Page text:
001_Global12_Forethought_V4

Global issue 12

Forethought A load of greenwash? Rita Payne, Editorial Director A oping countries, and the primary export of one third of related activities.hope is that tourism will begin to tip the economic balance bycreating alternative jobs and providing benefi ts from tourism-ccording to the Worldwatch Institute, tourism is a majorforeign exchange earner for over four fi fths of devel- the world’s most distressed economies. Under the leadership of India, with its vast population and diversity of terrain, plant Mexico’s President Felipe Calderón, this year’s G20 communi- and animal life is having to deal with the impact of rapid qué saw its leaders highlight for the fi rst time the importance of urbanisation and other effects of modernisation. Aline Dobbie, tourism as an engine for growth. author of a trilogy of books on India (The Peacock’s Call, The Given that the sector has fared better than most in the global Tiger’s Roarand The Elephant’s Blessing), reports on pioneer- fi nancial crisis, who could blame governments for chasing, in ing resorts and hotel owners who are prepared to take on the these straitened times, a quick buck from a ready market? In challenge of providing eco-sensitive facilities and reducing this issue ofGlobal, we seek to answer that question by asking their contribution to urban pollution. Dobbie detects, however, another: who’s really picking up the tab? a degree of political lethargy in the country, and suggests that While some might accuse Mark Watson, executive director arguably the largest national tourism industry in the world of Tourism Concern, of wishful thinking in making the claim would benefi t enormously if the government adopted a more that people would enjoy their holidays more if they were as- methodical and vigorous approach to both regulating and pro- sured that no one had been displaced from their land or that lo- moting ‘Incredible India’. cal people were not being exploited, there is a perceptible and Meanwhile, there is concern about growing instability in the increasing demand for that ‘once in a lifetime experience’ to Maldives, which has long been a primary tourist destination come with a clear conscience as standard. There is some way in the Indian Ocean. In an interview withGlobal, the ousted to go, however, warns Fiona Harvey, environment correspond- former president of the Maldives, Mohamed Nasheed, warns ent at theGuardian, who urges us to look beyond the blurb of that the country is in danger of losing its authority in advocat- self-styled ecotourist destinations. An independent assessment ing action on climate change. Mr Nasheed was removed from of the environmental, social and cultural impact of tourism in power in February this year and replaced by his vice-president, the developing world is long overdue, she says. Mohammed Waheed Hassan. In response, the current vice- Against this pessimistic backdrop, it might seem odd to president, Mohammed Waheed Deen, shows the other side of claim that tourism can drive conservation. But with the launch the picture. His government is anxious to reassure foreign tour of the Kalahari-Zambezi Transfrontier Conservation Area, Af- operators that, despite the political uncertainty, the tourism rica’s largest, the early signs are that fi ve countries – Angola, industry can continue to fl ourish in the Maldives. Botswana, Namibia, Zambia and Zimbabwe – have managed Whatever their political persuasion, it seems that successive to align the interests of local people, wildlife, the environment leaders of this developing country, long regarded as a suc- and tourists. Steve Felton of the World Wildlife Fund explains cessful high-end tourism model, can agree on one thing: the how this collaboration is allowing elephants and other wildlife tourists and their dollars (and, increasingly, their yuan, rupees, to move freely between park and communal land and across roubles and reals) must keep checking in. The challenge for national borders. It also recognises that small-scale farmers the Maldives and many countries like it is to ensure that local have a deep-rooted and realistic fear of wildlife which might culture, vulnerable communities and fragile ecosystems do not devastate their crops or prey on their domestic animals. The check out. global issue 12 www.global-briefi ng.org Nexus Strategic Partnerships Editorial Sales & Marketing DirectorSimon Goodlad Alexander House, 1 Milton Road Consultant EditorsRichard Synge, International Relationships Manager Anne Wolf Cambridge, CB4 1UY, UK Elissa Jobson, Anver Versi Client LiaisonYvonne Gertenbach, Tom Scott Phone +44 1223 353131 Sub Editor Caroline Hunt DistributionAlan Grant Fax +44 1223 353130 Editorial Assistant Jessica Murphy Design and layout Henrik Williams The views and opinions represented in this magazine are not necessarily those of Letters to the Editor editor@global-briefi ng.org Production Manager Chrissie Eaves-Walton the institutions to which they are affi liated, and should not be attributed to Nexus Enquiries Research Hannah Cochrane, George Marrows Strategic Partnerships or the Commonwealth Secretariat. While every effort Advertising advertising@global-briefi ng.org WebNik Mason, Julia Schmidt interviewees, the publisher does not accept responsibility for errors, omissionshas been taken in all cases to represent faithfully the views of contributors and Subscriptions subscriptions@global-briefi ng.org Publishing exploring the challenges facing the world: while it includes Commonwealth news, aspires to bring Commonwealth values to bear inGlobalor their consequences. PublisherSmuts Beyers it is an editorially independent publication. Editorial DirectorRita Payne ISSN 2042-3985 global fourth quarter 2012 www.global-briefing.org l1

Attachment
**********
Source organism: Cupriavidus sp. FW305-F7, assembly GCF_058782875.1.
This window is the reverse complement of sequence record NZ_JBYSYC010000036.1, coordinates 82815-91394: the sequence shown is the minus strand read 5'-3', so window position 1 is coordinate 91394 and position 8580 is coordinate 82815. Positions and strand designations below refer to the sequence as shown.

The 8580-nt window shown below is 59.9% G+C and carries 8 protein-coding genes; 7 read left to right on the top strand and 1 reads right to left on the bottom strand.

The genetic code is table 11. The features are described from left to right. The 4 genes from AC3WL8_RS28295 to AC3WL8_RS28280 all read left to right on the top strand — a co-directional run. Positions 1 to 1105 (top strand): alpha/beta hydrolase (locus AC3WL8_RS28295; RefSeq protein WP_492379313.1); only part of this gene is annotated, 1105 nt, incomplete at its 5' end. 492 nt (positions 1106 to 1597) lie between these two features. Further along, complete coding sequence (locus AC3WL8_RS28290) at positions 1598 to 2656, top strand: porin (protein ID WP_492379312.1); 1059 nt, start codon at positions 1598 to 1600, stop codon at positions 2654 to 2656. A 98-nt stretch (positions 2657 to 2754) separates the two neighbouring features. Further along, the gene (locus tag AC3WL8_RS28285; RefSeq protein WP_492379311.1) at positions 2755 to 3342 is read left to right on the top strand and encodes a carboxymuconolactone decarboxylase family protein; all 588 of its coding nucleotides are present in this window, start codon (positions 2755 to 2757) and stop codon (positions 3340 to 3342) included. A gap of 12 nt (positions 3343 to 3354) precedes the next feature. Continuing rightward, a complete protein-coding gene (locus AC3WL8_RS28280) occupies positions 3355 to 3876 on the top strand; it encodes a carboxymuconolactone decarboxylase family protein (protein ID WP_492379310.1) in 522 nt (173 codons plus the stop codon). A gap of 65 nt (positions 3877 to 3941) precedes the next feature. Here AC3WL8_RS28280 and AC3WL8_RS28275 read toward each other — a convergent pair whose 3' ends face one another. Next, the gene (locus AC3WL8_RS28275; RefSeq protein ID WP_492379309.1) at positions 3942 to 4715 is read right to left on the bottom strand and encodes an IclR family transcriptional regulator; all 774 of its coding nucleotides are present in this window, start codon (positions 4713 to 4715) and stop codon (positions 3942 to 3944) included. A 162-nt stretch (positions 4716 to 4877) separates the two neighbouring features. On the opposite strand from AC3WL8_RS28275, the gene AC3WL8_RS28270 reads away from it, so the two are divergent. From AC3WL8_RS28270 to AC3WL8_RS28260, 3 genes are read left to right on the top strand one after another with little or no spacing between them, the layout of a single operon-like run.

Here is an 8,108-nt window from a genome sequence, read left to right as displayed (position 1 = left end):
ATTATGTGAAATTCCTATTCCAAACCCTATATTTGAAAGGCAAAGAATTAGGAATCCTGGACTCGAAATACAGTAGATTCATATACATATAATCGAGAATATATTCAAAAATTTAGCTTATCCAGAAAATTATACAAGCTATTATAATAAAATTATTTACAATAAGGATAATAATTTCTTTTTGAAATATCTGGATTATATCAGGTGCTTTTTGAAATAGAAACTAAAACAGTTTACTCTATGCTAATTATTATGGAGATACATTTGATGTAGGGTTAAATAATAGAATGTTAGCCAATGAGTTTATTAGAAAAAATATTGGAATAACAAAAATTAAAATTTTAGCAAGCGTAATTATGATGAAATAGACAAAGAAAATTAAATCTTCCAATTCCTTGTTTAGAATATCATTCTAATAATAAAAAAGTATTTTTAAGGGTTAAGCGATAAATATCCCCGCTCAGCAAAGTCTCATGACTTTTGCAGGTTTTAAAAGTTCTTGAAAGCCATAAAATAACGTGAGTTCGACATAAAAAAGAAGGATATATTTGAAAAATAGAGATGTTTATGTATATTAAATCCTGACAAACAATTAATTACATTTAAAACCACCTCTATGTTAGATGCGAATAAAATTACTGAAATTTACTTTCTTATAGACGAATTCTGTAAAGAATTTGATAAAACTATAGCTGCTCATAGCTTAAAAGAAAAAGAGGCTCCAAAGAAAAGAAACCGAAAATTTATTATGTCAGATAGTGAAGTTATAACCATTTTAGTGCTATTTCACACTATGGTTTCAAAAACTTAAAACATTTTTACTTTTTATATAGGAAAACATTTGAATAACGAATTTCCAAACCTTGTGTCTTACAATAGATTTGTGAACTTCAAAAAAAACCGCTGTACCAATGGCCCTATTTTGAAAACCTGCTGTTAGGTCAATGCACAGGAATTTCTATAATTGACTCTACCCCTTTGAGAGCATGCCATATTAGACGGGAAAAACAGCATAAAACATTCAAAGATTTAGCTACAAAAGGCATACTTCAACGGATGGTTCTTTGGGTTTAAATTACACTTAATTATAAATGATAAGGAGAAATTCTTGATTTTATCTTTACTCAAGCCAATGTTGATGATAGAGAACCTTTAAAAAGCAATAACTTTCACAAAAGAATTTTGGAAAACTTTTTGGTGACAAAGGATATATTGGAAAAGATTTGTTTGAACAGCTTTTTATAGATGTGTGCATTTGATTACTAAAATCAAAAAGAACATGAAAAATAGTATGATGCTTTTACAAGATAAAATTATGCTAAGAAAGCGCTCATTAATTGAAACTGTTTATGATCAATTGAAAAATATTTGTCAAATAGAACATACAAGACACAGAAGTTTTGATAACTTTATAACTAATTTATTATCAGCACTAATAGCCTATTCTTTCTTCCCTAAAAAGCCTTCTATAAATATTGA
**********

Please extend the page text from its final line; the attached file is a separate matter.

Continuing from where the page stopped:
Global issue 12
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